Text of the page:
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A+B bi-wiring impedance quiery

B

bargain

Guest
First of all, hi all, this is an awesome forum, I've been reading away for a few hours :)

My setup:

Sony STR-V555ES (it has A+B front speakers...)
B&W DM604s2 nominal impedence 8ohm
B&W DM600s3 nominal impedence 8ohm
B&W LCR600s3 nominal impedence 8ohm
B&W ASW675

My question:

Now, the amp has 2 impedence options. 4ohm and 8ohm. I'm not sure which one to use....

here's why.

From the v555es manual...
To enjoy multi channel surround, connect front, centre, and rear speakers with a nominal impedance of 8 ohms or higher and set the speaker IMPEDANCE SELECTOR to "8ohms." Check the instruction manual supplied with your speakers if you're not sure of thie impedance.

You may connect a pair of speakers with a nominal impedance between 4 and 8 ohms to all of the speaker terminals. However, even if one speaker within this range is connected, set the IMPEDANCE SELECTOR to "4ohms."

Notes
-Be sure to turn off the power when changing the IMPEDANCE SELECTOR.
-Be sure to connect front speakers with a nominal impedance of 8 ohms or higher if you want to select both sets (A+B) of front speakers. In this case, set the IMPEDANCE SELECTOR to "4ohms." Do not set the SPEAKER selector to A+B if you connect speakers with a nominal impedance of 4 to 8 ohms to either Front A or B jacks.

Now, I've used the A+B jacks to bi-wire the 604s.
So it does seem fine... the speakers are 8ohm, the jacks require 8ohm if they, (A+B), are both to be switched on...

but now do I have to set the amp to 4ohm??? it sortof seems that way... but I'm not using 2 sets of speakers, which is what the manual was assuming i think.

So which impedance is more appropriate?

cheers for any feedback :D
 
B

bargain

Guest
thanks for the quick reply

well that's what i'm hoping... and I know it's almost certainly the case... but I just don't want to be wrong, despite how unlikely. what sort of damage can be done etc :/

does anyone have a more conclusive answer to my dilemna?
 

vizslaraner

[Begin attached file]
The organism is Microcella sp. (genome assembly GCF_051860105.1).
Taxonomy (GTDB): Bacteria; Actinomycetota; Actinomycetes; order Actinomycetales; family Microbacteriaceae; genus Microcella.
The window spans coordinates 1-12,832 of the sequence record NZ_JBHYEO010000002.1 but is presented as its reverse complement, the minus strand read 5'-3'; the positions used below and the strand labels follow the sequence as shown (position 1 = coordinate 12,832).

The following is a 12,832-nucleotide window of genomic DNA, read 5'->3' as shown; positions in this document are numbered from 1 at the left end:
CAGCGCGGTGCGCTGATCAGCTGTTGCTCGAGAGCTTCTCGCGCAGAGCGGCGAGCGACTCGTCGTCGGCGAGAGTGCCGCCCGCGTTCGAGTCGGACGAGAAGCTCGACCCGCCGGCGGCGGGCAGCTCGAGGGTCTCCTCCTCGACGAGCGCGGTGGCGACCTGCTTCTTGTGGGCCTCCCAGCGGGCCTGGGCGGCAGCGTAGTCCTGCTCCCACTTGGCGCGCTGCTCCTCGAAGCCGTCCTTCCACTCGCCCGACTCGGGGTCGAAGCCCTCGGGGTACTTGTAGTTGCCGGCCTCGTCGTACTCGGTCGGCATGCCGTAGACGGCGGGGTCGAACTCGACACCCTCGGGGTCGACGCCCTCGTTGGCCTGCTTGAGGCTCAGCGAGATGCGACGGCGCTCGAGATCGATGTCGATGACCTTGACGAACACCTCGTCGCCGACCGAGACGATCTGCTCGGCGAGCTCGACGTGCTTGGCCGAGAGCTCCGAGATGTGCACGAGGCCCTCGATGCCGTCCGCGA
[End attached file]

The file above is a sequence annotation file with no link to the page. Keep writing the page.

Standard Member
I must confess to having no knowledge of the 555, but generally, when I see A+B mentioned it usually has something to do with speaker placement.

Am I right in assuming that you have a selector switch allowing A, B, A+B positions? If so, it means is that you could, for example, have one set of speakers in one room (A) and another set in a second room (B) and switch between the two. Alternatively, you could have both sets in one room working together (A+B). However, if you do this one would need to ensure the impedance is 8Ω plus because the amplifier power output module "sees" the speakers connected in parallel, which is effectively a 4Ω load if the speakers are rated at 8.

I would suggest the easiest answer to your dilemma is to forget A+B and connect your speakers to either A or B. Then select accordingly. Alternatively, If you really would prefer to bi-wire using A+B on one set of speakers, use the 8Ω setting. This is exactly what EJ2 says, albeit without reasoning behind why.

David
 

alexs2

Distinguished Member
bargain said:
thanks for the quick reply

well that's what i'm hoping... and I know it's almost certainly the case... but I just don't want to be wrong, despite how unlikely. what sort of damage can be done etc :/

does anyone have a more conclusive answer to my dilemna?

What eviljohn's said about biwiring a single pair of front speakers using the A+B front terminals is entirely correct.
The warnings given in your manual apply to using two sets of front speakers,in which case the overall impedance seen by the amplifier will drop to 4 ohms or less.

The result will be that your amplifier is likely to at best overheat,and at worst suffer damage to the output stage.....as both of us have said though,it would apply to connection 2 sets of speakers to the A+B terminals,using speakers of less than 8ohm impedance,as detailed in your manual.

It is worth pointing out that whilst most B&W speakers(yours included) are rated as 8ohm speakers,they usually dip to somewhat less in the bass regions....used as eviljohn has suggested,you should have no problems,but 2 sets would almost certainly produce trouble.
 
B

bargain

Guest
cheers guys, that's pretty much what I was after :) You've enstilled that little bit of confidence I needed :D heh

I just needed to see if anyone disagreed with eviljohn as his answer was exactly what I wanted to hear :)

thanks again
 

eviljohn2

Prominent Member
It's good to know I'm not going crazy in my old age. :laugh:

Go ahead with it in fact I used to do it before deciding it was a waste of effort.

On a different note, you might like to try setting your amplifier to the 4ohm setting and see how you get on with that. All it does is drop the internal power supply voltage and may help generate more juice in the lower end for your speakers. :)
 

alexs2

Distinguished Member
eviljohn2 said:
It's good to know I'm not going crazy in my old age. :laugh:

Go ahead with it in fact I used to do it before deciding it was a waste of effort.

On a different note, you might like to try setting your amplifier to the 4ohm setting and see how you get on with that. All it does is drop the internal power supply voltage and may help generate more juice in the lower end for your speakers. :)

May simply be that we're both mad,john.....

It works with some speakers,and not with others,so it's certainly worth a try,and nothing is lost if it doesnt work.
 

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